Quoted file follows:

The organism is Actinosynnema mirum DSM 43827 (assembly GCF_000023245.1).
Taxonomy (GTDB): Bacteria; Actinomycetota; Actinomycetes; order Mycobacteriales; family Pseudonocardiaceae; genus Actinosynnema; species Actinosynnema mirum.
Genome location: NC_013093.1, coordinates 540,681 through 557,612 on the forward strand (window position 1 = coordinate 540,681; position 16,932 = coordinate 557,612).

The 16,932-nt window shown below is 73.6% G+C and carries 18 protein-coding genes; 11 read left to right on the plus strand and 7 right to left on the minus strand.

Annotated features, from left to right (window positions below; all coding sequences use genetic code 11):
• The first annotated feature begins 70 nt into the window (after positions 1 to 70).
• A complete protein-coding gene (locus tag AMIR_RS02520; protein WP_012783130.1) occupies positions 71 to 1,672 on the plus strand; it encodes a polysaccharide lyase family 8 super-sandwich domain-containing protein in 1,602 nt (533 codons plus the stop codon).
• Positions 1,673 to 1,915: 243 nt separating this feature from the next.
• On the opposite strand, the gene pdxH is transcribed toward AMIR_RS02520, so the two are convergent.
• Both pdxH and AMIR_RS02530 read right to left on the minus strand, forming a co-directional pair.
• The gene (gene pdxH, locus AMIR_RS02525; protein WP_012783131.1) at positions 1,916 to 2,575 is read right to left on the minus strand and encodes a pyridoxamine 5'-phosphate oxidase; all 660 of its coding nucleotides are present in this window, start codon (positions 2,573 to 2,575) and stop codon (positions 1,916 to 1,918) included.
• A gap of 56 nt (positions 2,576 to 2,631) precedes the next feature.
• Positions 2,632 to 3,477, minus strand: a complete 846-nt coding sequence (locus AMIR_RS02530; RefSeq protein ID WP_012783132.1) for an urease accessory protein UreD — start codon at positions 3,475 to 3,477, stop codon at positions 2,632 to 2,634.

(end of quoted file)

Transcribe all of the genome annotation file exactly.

The organism is Actinosynnema mirum DSM 43827 (assembly GCF_000023245.1).
Taxonomy (GTDB): Bacteria; Actinomycetota; Actinomycetes; order Mycobacteriales; family Pseudonocardiaceae; genus Actinosynnema; species Actinosynnema mirum.
Genome location: NC_013093.1, coordinates 540,681 through 557,612 on the forward strand (window position 1 = coordinate 540,681; position 16,932 = coordinate 557,612).

The 16,932-nt window shown below is 73.6% G+C and carries 18 protein-coding genes; 11 read left to right on the plus strand and 7 right to left on the minus strand.

Annotated features, from left to right (window positions below; all coding sequences use genetic code 11):
• The first annotated feature begins 70 nt into the window (after positions 1 to 70).
• A complete protein-coding gene (locus tag AMIR_RS02520; protein WP_012783130.1) occupies positions 71 to 1,672 on the plus strand; it encodes a polysaccharide lyase family 8 super-sandwich domain-containing protein in 1,602 nt (533 codons plus the stop codon).
• Positions 1,673 to 1,915: 243 nt separating this feature from the next.
• On the opposite strand, the gene pdxH is transcribed toward AMIR_RS02520, so the two are convergent.
• Both pdxH and AMIR_RS02530 read right to left on the minus strand, forming a co-directional pair.
• The gene (gene pdxH, locus AMIR_RS02525; protein WP_012783131.1) at positions 1,916 to 2,575 is read right to left on the minus strand and encodes a pyridoxamine 5'-phosphate oxidase; all 660 of its coding nucleotides are present in this window, start codon (positions 2,573 to 2,575) and stop codon (positions 1,916 to 1,918) included.
• A gap of 56 nt (positions 2,576 to 2,631) precedes the next feature.
• Positions 2,632 to 3,477, minus strand: a complete 846-nt coding sequence (locus AMIR_RS02530; RefSeq protein ID WP_012783132.1) for an urease accessory protein UreD — start codon at positions 3,475 to 3,477, stop codon at positions 2,632 to 2,634.